“No—just a tip. I’ve no hell-fire in my armory. All I can tell folks is that diphtheria comes from bad drains. But of course if they’re more interested in pearly gates that’s their lookout.”
Wendover’s smile broadened. “If I were old-fashioned I’d probably say that God would punish you for blasphemy. But my conception of God isn’t like that. I doubt that He’ll find it necessary to strike down you or one of your family just to prove a point.”
George grunted. He had an idea that Wendover was enjoying the encounter as much as he was, and already he recognized an agile mind. Agile minds were useful, and it might be that Wendover would take the progressive side in many of the town’s controversial issues. George also realized that priests and parsons had to stand on some ground of their own, not merely on what they could share with every liberal-minded thinker, politician, or social worker. All this weighed against his impulse to continue the argument combatively, so he replied: “I assure you I didn’t intend to be blasphemous, and I hope you’re right about God. I don’t think I know enough to agree or disagree with you. So I’m sticking to what I do know something about, and that’s Man. Seems to me Man could give himself a pretty good time on earth if only he went about it the right way, but he just won’t. You’d almost think he didn’t want a good time, the way he carries on.” But that looked like the beginning of another argument, so he shook hands with a final smile and left the priest wondering.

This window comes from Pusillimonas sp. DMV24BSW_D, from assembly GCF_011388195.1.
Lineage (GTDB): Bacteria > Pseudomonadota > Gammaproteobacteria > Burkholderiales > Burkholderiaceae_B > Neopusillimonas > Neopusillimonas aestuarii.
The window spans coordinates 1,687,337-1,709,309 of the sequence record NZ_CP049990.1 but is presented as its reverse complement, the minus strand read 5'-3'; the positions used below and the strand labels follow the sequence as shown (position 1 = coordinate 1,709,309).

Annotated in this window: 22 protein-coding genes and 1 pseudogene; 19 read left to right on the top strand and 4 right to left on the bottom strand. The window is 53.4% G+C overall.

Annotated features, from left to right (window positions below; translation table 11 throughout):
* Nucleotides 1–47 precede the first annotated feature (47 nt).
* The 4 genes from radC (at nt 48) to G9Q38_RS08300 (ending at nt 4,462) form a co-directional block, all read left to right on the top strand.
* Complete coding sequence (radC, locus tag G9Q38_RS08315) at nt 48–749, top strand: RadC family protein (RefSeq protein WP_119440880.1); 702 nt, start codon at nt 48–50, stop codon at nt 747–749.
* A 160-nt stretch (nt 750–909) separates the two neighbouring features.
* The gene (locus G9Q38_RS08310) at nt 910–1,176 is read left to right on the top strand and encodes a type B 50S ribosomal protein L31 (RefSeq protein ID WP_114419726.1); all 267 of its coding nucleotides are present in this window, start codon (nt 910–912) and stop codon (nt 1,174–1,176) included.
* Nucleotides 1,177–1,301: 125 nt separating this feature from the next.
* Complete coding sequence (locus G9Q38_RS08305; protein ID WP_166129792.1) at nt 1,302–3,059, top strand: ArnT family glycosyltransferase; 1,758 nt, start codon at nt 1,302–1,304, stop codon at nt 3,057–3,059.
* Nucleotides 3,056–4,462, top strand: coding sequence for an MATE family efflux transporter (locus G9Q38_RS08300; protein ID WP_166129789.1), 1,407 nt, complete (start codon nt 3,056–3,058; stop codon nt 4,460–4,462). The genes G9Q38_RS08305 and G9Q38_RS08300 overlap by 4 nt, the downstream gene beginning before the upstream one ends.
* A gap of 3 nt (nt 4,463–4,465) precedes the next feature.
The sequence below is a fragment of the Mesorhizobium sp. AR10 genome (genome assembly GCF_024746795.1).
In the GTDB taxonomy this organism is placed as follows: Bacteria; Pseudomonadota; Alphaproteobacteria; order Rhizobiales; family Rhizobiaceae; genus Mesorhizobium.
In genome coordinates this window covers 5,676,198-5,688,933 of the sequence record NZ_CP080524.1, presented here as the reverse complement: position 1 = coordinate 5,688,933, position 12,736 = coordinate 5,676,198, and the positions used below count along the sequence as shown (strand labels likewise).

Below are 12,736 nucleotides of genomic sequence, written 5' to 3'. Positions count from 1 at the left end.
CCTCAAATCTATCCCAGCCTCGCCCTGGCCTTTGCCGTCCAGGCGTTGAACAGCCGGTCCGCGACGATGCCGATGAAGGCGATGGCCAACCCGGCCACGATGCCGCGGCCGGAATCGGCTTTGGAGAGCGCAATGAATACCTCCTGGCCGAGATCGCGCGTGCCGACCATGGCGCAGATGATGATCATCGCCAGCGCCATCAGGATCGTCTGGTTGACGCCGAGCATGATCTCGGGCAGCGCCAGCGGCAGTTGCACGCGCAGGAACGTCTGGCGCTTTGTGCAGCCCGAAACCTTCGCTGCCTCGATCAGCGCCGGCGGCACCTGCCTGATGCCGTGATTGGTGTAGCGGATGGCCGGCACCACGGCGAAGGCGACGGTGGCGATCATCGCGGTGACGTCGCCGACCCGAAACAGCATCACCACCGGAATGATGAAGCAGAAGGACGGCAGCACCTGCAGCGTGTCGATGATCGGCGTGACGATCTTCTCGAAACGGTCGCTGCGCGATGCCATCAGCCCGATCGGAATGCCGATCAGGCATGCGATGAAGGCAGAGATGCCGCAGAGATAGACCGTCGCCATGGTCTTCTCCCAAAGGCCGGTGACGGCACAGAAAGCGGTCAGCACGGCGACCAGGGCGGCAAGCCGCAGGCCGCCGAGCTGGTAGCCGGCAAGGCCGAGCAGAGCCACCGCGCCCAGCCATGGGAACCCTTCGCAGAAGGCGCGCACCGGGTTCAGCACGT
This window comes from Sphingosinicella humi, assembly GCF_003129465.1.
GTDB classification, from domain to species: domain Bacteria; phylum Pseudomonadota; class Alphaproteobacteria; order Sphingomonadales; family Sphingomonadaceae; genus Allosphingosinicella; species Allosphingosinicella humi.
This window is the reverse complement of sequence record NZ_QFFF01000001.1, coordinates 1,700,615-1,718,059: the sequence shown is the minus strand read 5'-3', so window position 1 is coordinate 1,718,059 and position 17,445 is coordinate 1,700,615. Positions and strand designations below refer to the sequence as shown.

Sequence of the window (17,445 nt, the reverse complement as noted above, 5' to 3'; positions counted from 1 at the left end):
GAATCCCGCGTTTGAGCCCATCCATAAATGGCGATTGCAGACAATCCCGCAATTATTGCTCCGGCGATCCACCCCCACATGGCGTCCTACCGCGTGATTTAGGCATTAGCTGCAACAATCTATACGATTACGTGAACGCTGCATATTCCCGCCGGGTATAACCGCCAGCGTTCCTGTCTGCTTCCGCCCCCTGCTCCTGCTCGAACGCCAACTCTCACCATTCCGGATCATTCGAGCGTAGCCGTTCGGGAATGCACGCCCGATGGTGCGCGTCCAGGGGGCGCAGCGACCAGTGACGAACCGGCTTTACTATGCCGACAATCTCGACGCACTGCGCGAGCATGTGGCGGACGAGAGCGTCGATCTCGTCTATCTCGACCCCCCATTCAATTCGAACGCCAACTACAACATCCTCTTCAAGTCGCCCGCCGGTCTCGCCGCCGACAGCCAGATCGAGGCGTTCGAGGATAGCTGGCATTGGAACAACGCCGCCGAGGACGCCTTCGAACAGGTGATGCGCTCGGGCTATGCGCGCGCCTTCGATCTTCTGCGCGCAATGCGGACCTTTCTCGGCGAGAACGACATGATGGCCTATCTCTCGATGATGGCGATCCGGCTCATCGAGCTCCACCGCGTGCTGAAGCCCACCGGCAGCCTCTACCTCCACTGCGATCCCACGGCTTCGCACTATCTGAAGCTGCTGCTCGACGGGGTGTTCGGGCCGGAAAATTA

A few days later Wendover wondered afresh when news spread over the town that Councillor Boswell’s baby had been stricken. But being honest he did not exploit the situation. Nor did he actually believe that the hand of God was in it. He just thought it an extraordinary coincidence, which it was, and wrote George a note that merely expressed sympathy and hoped the child would be well again soon. For he liked George.
During those dark days Livia and George hardly spoke, except when she asked him to do this or that; and he obeyed her then, blindly as a child himself.